You can prepare orange and fennel salad, a true Italian specialty, wherever you are. Combine healthy ingredients for a light yet flavorful meal.
Nothing says summer like a light cold salad. Yet, it is wintertime now—unless you live somewhere in the South Pacific—so who wants to eat something cold? I think no one.
Because it is so snowy and cold out, you are probably thinking about a rich and hearty dish of pasta and beans or a bowl of energizing vegetable soup; yet this salad is everything you would ever want in wintertime. I can see you knitting your brows; you don’t believe me. This salad is a typical Sicilian dish, which comes in several versions according to local traditions. The most representative Italian fruit is dressed with top-quality olive oil, salt, and pepper. Nothing more.
What is this salad good for?
Well, Christmas time is over, and I know we have eaten too much: some delicious sweets, a few rich dishes. Now it is time to follow your new year’s resolutions. What are yours? Taking walks regularly, going running, doing yoga, taking up a hobby you really like? If you want to motivate yourself to get fit and healthy, orange and fennel salad will become one of your favorite recipes.
You don’t need much, but…
A few top-quality oranges and fennel bulbs. Then add a little Italian extra virgin olive oil and some freshly ground pepper, which adds taste and personality. You don’t think you are a chef? Well, you can make a ton of new friends with this recipe.
When can you have it?
It provides you with plenty of fiber and vitamins either for lunch or dinner. When a sweet wedge of orange meets a slice of crunchy fennel, you will celebrate this perfect marriage of flavors.
I think this salad pleases adults and children alike. I am sure your partner will like this salad as it is a simple but fancy dish for a romantic dinner.
Warning: Do not make this salad ahead of time. Make it right before serving to maintain its freshness and its taste.
Prepare the oranges…
It is high time to become an expert in preparing oranges. Are you ready?
Take a cutting board and a serrated knife or a chef’s knife with a very sharp straight blade; I prefer the latter.
First of all, carefully peel the orange and discard the pith without cutting the flesh. Try to keep the orange wedges intact; they must be perfect to guarantee the ‘wow’ effect.
- Remove both the top and the bottom ends by slicing them, so the fruit won’t slip away when you cut it;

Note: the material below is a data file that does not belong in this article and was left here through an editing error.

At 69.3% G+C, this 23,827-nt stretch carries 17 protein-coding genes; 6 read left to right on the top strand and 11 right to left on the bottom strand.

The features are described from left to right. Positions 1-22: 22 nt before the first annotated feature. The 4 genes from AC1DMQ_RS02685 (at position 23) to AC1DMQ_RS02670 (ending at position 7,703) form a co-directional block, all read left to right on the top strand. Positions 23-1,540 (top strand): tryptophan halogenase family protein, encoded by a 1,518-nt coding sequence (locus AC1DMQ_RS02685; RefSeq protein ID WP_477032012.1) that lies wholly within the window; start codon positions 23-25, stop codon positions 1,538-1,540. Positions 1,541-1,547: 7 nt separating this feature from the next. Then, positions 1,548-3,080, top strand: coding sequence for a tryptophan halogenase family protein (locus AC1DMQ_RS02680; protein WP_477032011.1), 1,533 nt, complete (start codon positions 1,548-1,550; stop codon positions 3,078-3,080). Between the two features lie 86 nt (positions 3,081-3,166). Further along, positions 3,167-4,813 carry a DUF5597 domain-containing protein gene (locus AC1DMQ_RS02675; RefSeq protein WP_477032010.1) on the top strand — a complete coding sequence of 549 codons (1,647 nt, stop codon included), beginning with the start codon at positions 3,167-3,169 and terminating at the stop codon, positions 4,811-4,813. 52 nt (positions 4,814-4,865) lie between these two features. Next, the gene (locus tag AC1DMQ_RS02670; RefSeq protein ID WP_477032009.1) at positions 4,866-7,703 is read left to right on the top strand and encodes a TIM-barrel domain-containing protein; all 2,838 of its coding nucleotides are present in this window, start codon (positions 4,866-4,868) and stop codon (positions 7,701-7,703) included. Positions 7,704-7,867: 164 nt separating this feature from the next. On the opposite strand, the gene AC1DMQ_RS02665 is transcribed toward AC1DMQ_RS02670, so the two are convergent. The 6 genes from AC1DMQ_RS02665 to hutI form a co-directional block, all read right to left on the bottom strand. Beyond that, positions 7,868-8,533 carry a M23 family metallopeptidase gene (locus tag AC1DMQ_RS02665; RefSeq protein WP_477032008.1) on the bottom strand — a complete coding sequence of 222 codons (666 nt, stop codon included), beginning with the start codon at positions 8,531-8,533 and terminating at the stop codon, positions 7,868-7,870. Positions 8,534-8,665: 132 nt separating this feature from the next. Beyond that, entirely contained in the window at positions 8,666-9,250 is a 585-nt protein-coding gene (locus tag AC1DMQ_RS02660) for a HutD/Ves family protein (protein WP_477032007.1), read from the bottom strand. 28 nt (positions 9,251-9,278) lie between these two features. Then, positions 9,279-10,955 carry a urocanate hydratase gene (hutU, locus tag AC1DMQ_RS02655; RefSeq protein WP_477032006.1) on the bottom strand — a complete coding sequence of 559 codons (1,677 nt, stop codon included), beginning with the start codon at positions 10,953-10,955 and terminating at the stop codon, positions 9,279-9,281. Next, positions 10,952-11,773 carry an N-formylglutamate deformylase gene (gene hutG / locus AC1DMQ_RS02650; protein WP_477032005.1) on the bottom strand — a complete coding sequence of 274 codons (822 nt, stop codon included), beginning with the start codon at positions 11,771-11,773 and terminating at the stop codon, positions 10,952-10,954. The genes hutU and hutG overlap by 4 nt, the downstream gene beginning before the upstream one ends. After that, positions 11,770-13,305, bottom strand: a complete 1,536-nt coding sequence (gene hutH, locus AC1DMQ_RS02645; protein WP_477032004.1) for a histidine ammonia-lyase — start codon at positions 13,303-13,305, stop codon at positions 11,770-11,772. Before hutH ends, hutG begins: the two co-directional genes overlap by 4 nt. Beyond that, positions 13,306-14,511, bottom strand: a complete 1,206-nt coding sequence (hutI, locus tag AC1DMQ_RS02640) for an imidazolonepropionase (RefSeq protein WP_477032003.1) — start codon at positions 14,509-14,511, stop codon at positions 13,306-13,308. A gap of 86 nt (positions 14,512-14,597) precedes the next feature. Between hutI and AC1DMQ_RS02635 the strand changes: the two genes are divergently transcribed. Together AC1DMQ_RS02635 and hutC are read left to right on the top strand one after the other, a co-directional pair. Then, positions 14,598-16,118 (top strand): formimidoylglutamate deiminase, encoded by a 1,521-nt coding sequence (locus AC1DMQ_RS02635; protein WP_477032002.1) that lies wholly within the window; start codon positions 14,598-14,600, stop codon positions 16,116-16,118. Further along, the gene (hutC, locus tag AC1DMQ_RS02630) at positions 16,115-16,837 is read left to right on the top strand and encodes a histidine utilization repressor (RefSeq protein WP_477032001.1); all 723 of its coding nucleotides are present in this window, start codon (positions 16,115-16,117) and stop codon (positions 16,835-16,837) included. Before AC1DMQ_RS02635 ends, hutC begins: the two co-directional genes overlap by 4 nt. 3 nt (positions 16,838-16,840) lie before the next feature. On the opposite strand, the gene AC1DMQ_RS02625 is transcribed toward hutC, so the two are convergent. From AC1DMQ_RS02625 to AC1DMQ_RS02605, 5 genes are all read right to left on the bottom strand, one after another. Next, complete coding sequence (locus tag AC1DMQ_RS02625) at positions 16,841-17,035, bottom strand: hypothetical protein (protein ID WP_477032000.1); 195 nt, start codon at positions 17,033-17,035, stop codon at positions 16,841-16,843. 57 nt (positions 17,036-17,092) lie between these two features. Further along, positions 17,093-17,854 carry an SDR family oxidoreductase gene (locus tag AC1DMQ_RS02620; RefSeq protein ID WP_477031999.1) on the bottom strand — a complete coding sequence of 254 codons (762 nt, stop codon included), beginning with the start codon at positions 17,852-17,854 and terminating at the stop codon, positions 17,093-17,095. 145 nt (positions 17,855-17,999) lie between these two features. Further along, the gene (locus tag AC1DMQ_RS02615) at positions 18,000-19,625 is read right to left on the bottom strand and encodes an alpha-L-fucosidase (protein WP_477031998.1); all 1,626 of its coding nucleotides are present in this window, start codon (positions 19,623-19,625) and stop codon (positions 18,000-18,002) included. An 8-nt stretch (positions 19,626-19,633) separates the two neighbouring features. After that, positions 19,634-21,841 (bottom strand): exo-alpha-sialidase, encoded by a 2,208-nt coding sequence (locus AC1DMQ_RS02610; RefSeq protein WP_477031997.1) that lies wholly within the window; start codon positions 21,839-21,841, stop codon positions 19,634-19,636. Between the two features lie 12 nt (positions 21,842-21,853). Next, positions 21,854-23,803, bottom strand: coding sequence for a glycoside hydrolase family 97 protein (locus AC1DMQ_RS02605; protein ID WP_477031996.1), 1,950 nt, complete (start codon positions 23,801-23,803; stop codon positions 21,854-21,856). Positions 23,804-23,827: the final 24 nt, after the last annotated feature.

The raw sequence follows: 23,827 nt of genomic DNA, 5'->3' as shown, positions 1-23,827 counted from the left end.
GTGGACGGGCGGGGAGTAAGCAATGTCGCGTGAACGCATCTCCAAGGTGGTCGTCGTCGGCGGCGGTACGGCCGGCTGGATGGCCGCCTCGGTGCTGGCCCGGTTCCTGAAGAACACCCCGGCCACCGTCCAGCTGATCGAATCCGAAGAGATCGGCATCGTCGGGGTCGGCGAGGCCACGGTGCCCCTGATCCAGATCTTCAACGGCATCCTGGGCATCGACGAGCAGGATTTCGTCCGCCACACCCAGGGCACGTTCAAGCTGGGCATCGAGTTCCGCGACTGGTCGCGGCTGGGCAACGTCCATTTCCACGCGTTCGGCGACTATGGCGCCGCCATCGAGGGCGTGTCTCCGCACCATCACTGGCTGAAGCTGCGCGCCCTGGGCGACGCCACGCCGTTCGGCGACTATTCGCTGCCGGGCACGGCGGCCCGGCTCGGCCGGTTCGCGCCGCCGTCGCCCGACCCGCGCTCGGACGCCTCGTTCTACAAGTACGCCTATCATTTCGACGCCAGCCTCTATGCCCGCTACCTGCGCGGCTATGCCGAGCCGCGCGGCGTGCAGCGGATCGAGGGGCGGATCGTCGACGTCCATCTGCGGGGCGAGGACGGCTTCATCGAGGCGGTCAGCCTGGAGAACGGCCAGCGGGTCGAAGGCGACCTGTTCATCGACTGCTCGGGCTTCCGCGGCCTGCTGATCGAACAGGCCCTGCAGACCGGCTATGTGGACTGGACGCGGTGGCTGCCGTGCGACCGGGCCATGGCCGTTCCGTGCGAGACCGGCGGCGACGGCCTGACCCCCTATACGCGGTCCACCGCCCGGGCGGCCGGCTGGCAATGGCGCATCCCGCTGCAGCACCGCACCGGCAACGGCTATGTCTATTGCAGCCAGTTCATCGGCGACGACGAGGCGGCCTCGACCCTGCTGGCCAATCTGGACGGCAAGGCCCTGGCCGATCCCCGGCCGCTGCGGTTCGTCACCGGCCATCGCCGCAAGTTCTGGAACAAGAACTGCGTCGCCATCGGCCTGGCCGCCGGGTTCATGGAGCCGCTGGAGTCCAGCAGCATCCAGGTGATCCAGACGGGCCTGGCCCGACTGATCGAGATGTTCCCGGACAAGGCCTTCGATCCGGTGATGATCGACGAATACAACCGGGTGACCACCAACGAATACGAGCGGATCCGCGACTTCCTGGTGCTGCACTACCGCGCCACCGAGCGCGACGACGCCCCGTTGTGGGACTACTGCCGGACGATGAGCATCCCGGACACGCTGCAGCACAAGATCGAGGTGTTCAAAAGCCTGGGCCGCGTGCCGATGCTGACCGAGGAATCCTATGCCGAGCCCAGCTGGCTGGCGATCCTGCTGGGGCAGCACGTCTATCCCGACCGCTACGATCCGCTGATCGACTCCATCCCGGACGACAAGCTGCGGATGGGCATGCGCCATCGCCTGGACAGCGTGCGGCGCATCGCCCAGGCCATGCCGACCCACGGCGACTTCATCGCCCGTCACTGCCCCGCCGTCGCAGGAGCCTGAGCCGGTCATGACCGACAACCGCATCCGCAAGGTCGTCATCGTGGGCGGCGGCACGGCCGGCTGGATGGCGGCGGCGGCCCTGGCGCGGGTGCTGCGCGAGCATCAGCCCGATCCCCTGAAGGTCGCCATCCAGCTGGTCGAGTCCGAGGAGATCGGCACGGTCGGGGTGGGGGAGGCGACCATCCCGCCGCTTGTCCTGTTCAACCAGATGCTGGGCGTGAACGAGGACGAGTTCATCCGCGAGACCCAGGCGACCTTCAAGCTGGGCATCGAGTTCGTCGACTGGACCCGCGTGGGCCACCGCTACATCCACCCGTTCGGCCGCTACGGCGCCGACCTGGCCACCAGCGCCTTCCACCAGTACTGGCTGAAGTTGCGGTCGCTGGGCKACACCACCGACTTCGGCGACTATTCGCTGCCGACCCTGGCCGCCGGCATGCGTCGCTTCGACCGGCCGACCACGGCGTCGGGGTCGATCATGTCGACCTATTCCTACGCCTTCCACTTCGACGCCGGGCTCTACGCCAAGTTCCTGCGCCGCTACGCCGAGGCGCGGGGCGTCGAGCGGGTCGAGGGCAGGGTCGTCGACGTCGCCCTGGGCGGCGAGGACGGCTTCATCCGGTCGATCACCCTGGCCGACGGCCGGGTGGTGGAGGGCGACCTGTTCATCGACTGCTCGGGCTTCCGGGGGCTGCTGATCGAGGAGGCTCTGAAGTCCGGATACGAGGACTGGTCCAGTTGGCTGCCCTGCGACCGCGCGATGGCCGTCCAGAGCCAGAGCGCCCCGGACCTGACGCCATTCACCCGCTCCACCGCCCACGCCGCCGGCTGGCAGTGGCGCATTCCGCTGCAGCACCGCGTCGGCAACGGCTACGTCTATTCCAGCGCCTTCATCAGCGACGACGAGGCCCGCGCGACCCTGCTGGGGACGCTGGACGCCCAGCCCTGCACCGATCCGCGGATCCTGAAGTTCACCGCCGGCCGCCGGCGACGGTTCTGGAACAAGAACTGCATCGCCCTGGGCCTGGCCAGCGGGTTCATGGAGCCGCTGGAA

- Keep the orange upright and then cut it vertically in the shape of wedges; remove the peel and the pith.
- Put the orange sideways on the cutting board and hold it firmly with one hand. Be careful not to squeeze it.
However, if you prefer whole wedges:
1. Place a bowl onto the table to gather the juice;
2. Hold the peeled fruit in your hand and cut off the white pith with a very sharp knife. Slice accurately between the pith and the flesh. Discard all the pith but save the flesh.
3. While holding the orange over the bowl, carefully cut next to the wedges and discard the pith surrounding each segment.
This is a bit more complicated, but it not a “mission impossible.”
- 2 oranges
- 2 medium-sized fennel bulbs
- 2 tbsp of extra virgin olive oil
- salt and pepper
- Extra: fresh fennel fronds to taste
- Peel the oranges as I have described above, cut them into thin slices;
- Clean the fennel bulbs; then discard the external, tough fronds and the stalks; set aside some fennel fronds to garnish;
- Wash and dry the fennel bulbs. Use a mandolin or upright grater to shred the fennel;
- In a plate, combine the shredded fennel and orange slices. Dress them with oil, salt, and pepper. Garnish with some roughly broken stalks to taste.
Looking for variations? Here are 5 more possibilities!
These variations are as flavorful as the traditional recipe.
- Replace the fennel bulbs with pitted black or green olives. Don’t forget about walnuts; they fit the traditional recipe perfectly;
- Add smoked herrings or some oil-cured mackerel. Finely dice one herring; add a finely sliced green onion and some chopped parsley;
- A more elaborate version is to soak two tablespoons of raisins in orange juice for 15 minutes (to rehydrate). Then toast a tablespoon of pine nuts in a pan (their taste gets even richer). In a mixing bowl, combine the shaved fennel bulbs, orange slices, raisins, pine nuts, and a tablespoon of pumpkin seeds. In a jar, combine olive oil, a tablespoon of red wine vinegar, salt, and a few drops of freshly squeezed lemon. Close the lid and shake well; dress your salad. You have just made an amazing dish.
- Finally, why don’t you combine the oranges with capers? Wash off any excess salt from the capers, add them to the oranges and follow the main recipe.
Try all these versions and then create YOUR OWN salad, something your guests will never forget.
What can you combine this salad with?
This salad can accompany a delicate fish or meat course such as baked fish or grilled chicken. Combine everything with a loaf of rustic wheat or rye bread for a well-balanced and satisfying meal.
How can you store this salad?
Prepare this salad and serve it right away. Put the leftovers into an airtight container. It will keep in the fridge for one day. Don’t freeze it.